But in spite of the high-flying revenue numbers — the state brought in $70 million in its first year, or 140 percent of what it had projected — critics now wonder whether corners were cut in the rush to unlock the recreational marijuana market, which dwarfs the size of the medical marijuana market. And they wonder whether the Department of Taxation that assumed responsibility of marijuana regulation in 2017 was prepared for a task that has since dominated its workload and that in the future will be assigned to a marijuana-specific board with more enforcement teeth.
“This is another area where I think there was a rush to get revenue into state coffers,” Sisolak said on Thursday at the release of an audit of the state’s Marijuana Enforcement Division. “We’re doing everything we can to clean up those issues.”
Chief among those issues are questions about whether the state was unfair when it awarded 61 conditional dispensary licenses in late 2018, in response to more than 460 applications. While many dispensary owners agree the initial voter-approved dispensary cap is prudent to keep the quality of the stores high and avoid having one on every street corner, the concentration of those new licenses among just 17 businesses — including one business that captured a full 11 licenses — surprised and angered those who did not win. The state is involved in about a dozen lawsuits over the situation.
An audit launched in March and released last week concluded that the state’s licensing process was adequate, if not perfect. Auditors said more transparency about the scoring criteria and automation to reduce human errors while reviewing business applications would help, as well as redistributing licenses that can’t be used because they’re for jurisdictions that have a marijuana moratorium.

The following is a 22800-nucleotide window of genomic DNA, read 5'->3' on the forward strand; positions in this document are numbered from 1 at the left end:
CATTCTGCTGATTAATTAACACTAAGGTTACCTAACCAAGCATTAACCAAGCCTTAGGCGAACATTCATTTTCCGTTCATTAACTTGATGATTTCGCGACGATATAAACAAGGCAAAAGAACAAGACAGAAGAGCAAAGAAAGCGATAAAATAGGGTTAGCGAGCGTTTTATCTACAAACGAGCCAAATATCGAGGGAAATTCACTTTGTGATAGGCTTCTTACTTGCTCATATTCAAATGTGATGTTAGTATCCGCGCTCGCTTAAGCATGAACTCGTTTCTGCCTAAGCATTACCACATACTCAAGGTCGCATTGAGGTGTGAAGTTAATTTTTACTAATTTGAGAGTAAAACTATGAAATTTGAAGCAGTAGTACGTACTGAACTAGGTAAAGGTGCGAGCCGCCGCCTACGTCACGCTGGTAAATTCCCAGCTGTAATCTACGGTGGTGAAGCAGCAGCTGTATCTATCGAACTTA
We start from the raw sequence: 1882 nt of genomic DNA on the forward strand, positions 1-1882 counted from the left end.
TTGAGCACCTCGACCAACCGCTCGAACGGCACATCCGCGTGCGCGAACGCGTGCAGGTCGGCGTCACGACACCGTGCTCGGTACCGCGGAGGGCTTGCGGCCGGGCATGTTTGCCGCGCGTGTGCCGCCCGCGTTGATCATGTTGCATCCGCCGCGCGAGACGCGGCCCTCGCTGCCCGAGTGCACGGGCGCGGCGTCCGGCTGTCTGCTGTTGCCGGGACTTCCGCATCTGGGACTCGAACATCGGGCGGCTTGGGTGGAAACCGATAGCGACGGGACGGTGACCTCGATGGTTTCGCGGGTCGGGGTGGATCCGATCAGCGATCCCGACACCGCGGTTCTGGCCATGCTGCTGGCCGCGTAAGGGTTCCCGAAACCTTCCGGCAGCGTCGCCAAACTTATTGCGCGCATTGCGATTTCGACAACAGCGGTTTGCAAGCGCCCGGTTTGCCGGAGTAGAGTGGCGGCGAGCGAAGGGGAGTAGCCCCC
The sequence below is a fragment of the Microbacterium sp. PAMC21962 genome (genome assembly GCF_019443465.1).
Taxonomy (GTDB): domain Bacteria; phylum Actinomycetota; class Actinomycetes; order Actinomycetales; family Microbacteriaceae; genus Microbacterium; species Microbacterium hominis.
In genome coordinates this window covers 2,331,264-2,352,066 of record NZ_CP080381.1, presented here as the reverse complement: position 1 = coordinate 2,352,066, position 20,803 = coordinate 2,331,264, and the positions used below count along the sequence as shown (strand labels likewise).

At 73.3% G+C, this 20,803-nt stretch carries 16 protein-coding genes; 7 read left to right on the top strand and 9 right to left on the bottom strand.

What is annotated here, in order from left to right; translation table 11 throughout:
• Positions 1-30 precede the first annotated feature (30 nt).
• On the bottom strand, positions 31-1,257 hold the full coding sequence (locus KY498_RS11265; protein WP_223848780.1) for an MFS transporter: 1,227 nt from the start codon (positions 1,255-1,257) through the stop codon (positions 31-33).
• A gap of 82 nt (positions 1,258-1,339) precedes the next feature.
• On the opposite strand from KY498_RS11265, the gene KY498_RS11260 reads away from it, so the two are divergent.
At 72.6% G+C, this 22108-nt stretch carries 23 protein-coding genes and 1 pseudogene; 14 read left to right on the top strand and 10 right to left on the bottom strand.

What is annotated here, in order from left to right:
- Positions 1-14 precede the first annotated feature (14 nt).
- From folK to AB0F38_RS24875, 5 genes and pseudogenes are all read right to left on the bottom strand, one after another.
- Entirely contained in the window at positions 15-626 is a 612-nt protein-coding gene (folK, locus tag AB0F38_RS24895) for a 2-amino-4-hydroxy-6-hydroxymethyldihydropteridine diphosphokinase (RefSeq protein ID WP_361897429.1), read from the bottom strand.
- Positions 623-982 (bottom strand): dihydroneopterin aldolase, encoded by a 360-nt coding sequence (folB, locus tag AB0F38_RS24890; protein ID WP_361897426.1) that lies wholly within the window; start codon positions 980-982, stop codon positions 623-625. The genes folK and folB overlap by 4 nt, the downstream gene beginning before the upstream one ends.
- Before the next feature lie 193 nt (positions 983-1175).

The audit revealed no bombshells or conclusive evidence that the process was rigged. But the questions will be further litigated in court at trial, scheduled to begin this spring.
Court proceedings stemming from a lawsuit filed by dispensary owners who did not win additional licenses lasted for months this summer and led to a partial preliminary injunction in August that barred the state from granting some dispensaries final approval to open. Clark County District Court Judge Elizabeth Gonzalez agreed that there were flaws with the process, saying it “was impacted by personal relationships” and that a diversity category was “subject to manipulation by applicants,” but did not toss the entire licensing round out of hand.
Marijuana enforcement agency leader Jorge Pupo, whose dinners with certain applicants and apparent selective sharing of information about applications was a focal point of the court proceedings, left the post under circumstances that have not been fully explained. But one of the biggest consequences of the lawsuit and subsequent moratorium has been a split between the haves and have nots, with dispensary license winners blaming the losers for lawsuits that have jammed up their efforts to open the new stores.
“It’s created a giant schism with the industry,” said David Goldwater, a board member of the Nevada Dispensary Association and owner of Inyo Fine Cannabis Dispensary, which did not win additional licenses in the latest round.
Late last month, eight cases against the state were consolidated as they head for trial.
Amber Jansen organizes marijuana merchandise inside the Underground, a cannabis farmers market inside Acres Cannabis in Las Vegas on Friday, April 20, 2018. Daniel Clark/The Nevada Independent